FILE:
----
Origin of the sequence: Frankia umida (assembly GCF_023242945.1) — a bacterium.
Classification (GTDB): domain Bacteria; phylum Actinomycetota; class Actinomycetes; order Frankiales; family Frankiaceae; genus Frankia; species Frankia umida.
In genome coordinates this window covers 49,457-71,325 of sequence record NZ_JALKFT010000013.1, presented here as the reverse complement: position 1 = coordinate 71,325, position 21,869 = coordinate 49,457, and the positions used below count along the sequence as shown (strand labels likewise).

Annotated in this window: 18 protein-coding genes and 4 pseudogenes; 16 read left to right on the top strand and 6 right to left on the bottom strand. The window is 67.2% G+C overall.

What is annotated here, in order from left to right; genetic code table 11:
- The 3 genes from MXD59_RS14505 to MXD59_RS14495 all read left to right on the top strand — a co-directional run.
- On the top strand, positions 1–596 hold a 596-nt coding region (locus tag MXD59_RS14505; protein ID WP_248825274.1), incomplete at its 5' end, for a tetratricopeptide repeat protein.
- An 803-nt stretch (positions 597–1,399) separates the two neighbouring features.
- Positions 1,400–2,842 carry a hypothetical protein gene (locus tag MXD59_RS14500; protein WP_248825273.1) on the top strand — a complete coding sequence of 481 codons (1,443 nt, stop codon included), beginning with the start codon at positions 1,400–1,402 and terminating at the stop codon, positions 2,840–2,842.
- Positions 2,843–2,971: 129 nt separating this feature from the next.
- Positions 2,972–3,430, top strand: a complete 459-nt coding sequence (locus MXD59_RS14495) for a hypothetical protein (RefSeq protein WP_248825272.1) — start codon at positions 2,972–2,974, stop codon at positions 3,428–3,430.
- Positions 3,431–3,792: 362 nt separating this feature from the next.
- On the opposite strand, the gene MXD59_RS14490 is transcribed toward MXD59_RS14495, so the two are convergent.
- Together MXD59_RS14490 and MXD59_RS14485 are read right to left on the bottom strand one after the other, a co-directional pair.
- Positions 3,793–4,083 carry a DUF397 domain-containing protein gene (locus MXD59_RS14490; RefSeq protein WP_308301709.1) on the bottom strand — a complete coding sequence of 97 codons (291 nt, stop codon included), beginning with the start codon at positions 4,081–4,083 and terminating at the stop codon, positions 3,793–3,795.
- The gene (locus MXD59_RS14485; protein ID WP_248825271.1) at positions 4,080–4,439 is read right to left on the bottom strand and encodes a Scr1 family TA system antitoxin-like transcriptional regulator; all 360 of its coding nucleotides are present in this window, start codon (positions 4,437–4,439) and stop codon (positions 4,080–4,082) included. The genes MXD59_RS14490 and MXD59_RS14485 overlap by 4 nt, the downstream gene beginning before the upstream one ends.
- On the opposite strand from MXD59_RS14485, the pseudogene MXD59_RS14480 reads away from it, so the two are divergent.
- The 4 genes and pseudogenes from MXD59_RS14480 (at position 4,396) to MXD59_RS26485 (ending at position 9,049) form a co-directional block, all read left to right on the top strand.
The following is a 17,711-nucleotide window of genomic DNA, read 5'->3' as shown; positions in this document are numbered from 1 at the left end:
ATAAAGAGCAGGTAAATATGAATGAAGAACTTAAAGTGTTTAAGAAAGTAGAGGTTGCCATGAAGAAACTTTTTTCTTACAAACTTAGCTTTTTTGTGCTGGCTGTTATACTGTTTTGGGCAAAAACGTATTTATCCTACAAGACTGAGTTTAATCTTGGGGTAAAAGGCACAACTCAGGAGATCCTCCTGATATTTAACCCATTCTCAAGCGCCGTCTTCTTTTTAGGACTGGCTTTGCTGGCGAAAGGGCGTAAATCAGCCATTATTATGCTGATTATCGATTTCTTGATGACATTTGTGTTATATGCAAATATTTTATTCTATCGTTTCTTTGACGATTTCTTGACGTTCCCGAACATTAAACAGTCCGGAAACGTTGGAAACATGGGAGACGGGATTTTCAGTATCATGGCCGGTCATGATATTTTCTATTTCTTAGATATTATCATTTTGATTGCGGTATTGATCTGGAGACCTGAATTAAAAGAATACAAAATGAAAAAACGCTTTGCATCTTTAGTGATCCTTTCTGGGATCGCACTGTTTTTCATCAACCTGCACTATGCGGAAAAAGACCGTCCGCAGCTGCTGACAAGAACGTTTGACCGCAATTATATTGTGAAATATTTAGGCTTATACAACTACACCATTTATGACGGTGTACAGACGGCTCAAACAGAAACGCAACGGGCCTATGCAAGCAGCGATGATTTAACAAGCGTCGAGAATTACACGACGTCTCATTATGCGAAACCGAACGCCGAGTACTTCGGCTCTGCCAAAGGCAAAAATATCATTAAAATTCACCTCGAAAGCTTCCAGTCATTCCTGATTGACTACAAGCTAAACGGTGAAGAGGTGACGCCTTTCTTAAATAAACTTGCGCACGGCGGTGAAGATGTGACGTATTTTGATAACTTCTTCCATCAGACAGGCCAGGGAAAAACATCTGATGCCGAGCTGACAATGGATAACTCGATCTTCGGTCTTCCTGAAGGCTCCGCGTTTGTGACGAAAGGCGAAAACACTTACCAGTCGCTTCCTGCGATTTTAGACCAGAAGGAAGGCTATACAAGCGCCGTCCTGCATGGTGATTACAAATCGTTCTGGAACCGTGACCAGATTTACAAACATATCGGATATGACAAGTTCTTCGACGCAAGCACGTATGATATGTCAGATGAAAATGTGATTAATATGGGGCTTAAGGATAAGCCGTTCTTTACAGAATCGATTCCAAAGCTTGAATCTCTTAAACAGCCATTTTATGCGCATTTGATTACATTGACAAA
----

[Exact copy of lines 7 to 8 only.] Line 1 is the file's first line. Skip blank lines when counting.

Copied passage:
- On the top strand, positions 1–596 hold a 596-nt coding region (locus tag MXD59_RS14505; protein ID WP_248825274.1), incomplete at its 5' end, for a tetratricopeptide repeat protein.
- An 803-nt stretch (positions 597–1,399) separates the two neighbouring features.